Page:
The Family of Fanny Selina and George Best
George trained as an engraver but took over the family carrying business. Then, with his father, he developed it into a coal and coke merchant business at The Close. He lived in a rented house in The Close near to the business. The business premises were pulled down in about 1930 and the Blandford Post Office was built on the site.
He married Fanny Selina Jenvey at Wimborne Minster on 26 March 1894. It was reported in the local newspaper that George was presented with bronze eight-day timepiece:
'in recognition of his valuable services as organist to the Men's Bible Class, meeting in the Congregational Church, a very handsome clock has just been presented to Mr George Best, on the occasion of his marriage. At the close of the open meeting of the class last Sunday afternoon, at which an excellent address had been given by Mr Driffield to a large company, Mr Hobbs, the leader of the class referred to the absence of Mr Best on his wedding tour, and exhibited the timepiece, at the same time expressing the pleasure it afforded the members of the class in thus having the opportunity of showing the regard they one and all felt for their esteemed friend. The article was supplied by Mr H Wheeler, Market Place, and bore the following inscription:– Presented to Mr George Best on the occasion of his marriage by the Men's Bible Class, meeting in the Congregational Church, Blandford, March 25 th, 1894'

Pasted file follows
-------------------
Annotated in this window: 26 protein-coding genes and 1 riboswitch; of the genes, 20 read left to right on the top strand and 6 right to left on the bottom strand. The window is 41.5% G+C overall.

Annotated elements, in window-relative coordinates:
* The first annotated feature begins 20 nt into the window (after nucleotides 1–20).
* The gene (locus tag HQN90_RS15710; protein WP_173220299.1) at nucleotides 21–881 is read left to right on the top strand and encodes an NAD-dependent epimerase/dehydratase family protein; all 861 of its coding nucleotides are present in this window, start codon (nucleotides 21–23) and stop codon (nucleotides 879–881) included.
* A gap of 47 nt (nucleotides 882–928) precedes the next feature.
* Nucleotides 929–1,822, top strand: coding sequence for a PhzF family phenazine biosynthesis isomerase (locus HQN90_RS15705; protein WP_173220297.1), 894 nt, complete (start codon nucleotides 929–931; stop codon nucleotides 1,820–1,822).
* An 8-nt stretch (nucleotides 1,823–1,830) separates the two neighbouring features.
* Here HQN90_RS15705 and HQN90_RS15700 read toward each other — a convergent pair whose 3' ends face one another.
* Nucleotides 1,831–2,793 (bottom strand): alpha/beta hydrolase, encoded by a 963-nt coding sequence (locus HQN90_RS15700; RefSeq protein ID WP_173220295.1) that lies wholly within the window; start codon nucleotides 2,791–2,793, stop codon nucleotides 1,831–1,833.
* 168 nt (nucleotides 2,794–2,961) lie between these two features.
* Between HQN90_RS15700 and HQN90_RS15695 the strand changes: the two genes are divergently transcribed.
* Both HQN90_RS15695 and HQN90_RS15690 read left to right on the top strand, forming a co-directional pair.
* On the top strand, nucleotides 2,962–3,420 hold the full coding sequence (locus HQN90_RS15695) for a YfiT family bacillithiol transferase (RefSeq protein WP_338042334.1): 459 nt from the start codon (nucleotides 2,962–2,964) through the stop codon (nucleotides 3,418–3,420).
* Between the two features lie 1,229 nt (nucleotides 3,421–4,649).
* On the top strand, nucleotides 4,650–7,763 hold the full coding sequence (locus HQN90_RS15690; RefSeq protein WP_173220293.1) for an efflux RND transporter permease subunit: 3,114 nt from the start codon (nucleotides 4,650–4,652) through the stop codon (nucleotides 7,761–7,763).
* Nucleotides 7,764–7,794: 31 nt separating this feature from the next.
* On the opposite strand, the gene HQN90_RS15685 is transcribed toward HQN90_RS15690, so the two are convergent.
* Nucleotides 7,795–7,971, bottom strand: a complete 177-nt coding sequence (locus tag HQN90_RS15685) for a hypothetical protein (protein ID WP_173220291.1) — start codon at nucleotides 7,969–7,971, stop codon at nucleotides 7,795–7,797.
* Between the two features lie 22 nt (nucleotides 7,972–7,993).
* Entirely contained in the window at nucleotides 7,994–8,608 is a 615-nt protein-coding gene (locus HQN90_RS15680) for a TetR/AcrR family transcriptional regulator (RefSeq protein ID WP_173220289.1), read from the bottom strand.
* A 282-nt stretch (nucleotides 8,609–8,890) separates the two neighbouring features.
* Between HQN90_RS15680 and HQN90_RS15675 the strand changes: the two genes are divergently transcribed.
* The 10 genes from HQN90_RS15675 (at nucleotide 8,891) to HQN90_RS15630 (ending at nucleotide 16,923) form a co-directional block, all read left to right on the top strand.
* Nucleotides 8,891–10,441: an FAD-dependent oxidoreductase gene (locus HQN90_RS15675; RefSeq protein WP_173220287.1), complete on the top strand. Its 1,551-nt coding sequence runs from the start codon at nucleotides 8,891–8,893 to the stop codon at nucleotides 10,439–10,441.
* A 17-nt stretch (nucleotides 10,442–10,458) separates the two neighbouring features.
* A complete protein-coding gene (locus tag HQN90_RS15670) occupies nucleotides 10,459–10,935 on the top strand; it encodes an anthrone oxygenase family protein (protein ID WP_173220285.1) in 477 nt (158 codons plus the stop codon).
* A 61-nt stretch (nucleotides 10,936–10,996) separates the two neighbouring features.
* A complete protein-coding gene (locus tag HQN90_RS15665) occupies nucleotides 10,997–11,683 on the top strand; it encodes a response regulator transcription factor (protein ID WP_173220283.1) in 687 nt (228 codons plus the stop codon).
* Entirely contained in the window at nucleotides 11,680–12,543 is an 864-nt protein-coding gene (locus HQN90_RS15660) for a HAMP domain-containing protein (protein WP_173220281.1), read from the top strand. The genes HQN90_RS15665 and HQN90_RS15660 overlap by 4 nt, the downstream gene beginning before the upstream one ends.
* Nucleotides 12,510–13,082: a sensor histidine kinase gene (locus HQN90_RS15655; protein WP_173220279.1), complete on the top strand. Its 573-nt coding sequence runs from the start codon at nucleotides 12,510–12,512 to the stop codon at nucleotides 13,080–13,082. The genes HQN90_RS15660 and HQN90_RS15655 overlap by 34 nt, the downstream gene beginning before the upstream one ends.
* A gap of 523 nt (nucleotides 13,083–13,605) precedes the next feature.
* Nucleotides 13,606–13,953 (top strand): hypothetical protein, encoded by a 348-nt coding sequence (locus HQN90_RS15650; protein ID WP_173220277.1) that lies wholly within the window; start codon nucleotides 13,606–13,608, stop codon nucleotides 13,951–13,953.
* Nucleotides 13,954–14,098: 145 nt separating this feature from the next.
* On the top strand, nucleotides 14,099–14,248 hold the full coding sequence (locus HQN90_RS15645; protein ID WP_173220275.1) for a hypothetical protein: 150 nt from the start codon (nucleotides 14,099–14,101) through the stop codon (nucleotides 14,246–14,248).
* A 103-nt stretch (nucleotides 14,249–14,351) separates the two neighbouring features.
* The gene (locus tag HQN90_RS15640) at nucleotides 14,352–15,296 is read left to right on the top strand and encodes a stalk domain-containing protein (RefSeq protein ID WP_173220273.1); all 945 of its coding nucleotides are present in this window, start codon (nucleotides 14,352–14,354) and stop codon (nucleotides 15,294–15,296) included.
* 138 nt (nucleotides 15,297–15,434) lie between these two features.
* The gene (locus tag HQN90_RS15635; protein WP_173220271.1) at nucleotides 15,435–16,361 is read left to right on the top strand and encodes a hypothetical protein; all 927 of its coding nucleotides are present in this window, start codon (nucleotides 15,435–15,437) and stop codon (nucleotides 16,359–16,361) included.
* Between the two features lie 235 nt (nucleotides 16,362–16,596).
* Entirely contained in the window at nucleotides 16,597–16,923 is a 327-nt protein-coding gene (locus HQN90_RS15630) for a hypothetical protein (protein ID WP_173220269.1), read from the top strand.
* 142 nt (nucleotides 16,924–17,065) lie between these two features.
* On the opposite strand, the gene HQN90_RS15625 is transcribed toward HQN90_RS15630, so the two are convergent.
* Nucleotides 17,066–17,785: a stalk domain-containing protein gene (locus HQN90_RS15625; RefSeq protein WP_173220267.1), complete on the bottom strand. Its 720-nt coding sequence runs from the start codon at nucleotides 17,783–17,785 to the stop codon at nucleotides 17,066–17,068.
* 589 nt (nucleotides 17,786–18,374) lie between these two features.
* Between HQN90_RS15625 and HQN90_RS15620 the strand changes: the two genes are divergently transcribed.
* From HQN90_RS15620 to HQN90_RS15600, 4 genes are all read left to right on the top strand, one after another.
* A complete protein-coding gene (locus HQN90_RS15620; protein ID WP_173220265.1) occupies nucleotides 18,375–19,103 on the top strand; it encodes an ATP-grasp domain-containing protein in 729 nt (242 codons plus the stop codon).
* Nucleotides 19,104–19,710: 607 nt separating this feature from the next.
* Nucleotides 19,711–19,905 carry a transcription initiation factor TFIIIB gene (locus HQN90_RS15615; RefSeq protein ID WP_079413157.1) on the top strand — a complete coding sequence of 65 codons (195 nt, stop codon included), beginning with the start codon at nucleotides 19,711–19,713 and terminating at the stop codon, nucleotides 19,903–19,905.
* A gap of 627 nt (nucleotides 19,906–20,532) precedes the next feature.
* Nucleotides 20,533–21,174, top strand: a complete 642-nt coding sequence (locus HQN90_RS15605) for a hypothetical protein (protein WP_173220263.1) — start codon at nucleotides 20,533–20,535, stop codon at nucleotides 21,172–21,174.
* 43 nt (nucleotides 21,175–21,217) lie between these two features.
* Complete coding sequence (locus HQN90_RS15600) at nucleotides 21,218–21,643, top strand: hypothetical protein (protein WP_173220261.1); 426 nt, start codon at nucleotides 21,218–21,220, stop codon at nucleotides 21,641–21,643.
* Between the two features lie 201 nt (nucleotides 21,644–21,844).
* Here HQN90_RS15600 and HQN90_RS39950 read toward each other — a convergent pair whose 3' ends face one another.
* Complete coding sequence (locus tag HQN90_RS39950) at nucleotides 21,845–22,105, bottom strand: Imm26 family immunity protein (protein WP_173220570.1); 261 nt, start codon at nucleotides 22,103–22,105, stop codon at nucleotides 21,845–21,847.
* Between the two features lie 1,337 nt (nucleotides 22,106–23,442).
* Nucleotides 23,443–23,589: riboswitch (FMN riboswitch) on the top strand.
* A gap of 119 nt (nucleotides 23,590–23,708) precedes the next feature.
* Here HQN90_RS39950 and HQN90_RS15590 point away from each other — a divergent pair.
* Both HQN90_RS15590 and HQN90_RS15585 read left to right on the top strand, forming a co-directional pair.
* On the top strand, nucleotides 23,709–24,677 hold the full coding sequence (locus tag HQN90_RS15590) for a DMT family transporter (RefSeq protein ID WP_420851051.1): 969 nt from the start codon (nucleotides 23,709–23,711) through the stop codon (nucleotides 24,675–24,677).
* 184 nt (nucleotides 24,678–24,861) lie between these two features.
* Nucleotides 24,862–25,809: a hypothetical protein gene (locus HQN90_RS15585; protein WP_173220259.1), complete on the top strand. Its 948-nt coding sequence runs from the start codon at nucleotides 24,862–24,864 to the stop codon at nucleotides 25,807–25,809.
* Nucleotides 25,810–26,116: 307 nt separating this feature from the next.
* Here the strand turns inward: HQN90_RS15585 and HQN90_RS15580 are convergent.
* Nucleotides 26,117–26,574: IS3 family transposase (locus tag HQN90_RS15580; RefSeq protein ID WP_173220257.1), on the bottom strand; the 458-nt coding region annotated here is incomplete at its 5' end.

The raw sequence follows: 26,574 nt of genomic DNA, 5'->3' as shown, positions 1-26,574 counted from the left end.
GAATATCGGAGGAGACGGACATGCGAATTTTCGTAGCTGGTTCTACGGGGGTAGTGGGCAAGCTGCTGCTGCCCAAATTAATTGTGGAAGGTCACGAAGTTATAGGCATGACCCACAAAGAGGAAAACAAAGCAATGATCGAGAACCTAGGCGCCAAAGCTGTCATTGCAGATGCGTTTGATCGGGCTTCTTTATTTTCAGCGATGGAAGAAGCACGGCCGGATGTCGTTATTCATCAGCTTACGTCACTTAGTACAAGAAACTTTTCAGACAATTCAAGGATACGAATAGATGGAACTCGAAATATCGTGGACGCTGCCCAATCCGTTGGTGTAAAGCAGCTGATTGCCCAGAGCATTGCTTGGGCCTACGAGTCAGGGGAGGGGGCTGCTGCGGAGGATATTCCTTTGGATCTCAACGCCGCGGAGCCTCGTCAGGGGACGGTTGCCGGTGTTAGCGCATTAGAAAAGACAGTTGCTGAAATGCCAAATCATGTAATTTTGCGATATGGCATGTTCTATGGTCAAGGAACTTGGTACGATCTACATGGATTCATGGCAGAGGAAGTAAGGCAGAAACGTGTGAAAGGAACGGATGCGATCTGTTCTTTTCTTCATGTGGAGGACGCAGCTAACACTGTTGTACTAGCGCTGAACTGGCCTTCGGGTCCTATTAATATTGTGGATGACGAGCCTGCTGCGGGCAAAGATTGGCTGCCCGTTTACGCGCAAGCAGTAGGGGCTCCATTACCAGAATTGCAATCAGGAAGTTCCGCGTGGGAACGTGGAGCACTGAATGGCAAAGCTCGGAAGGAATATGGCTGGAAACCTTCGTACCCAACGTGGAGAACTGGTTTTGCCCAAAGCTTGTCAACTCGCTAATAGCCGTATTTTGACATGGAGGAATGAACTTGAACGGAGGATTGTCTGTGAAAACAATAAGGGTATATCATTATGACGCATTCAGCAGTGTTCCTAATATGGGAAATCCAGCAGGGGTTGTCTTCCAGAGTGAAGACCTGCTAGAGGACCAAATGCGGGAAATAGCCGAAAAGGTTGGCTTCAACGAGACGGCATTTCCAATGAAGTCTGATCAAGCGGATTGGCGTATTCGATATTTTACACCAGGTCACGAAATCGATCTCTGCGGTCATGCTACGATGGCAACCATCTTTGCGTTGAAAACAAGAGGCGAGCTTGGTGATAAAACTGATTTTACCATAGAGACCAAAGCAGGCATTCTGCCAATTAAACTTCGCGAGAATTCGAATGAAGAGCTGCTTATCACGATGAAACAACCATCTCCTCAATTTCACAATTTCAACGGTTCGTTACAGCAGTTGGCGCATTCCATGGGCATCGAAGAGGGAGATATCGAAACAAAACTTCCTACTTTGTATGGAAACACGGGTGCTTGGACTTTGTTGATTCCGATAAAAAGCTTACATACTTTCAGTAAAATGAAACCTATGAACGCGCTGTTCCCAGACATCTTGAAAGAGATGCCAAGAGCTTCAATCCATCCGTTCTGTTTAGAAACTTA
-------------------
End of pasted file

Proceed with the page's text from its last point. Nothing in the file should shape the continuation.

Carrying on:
George's interests included the humanities, religion, art, education and music. He was a member of the South Western District of Foresters, a member of the Local Court 'Golden Arrow' (of which he was secretary 40 years). He had connections with the Blandford Grammar School and was a Deacon of the Blandford Congregational Church. He was organist at the church for many years until forced to relinquish due to infirmity. He was a playing member of the Blandford Bowling Club.
Alderman Best was a member of the Borough Council for 31 years (1908-1939) and Alderman 14 years.
Rev Hopkin Richards (Pastor) observed at George's funeral that 'on most Sundays during his ministry at Blandford, morning and evening, his departed colleague, friend and brother, came into the vestry before the service. he was a man of fine build, with generally a flower in his coat and always a smile on his face and a cheering and heartening word on his lips'. George was 'like one of the church's pillars -- one of its mainstays, morally and spiritually'.
George and Fanny had four daughters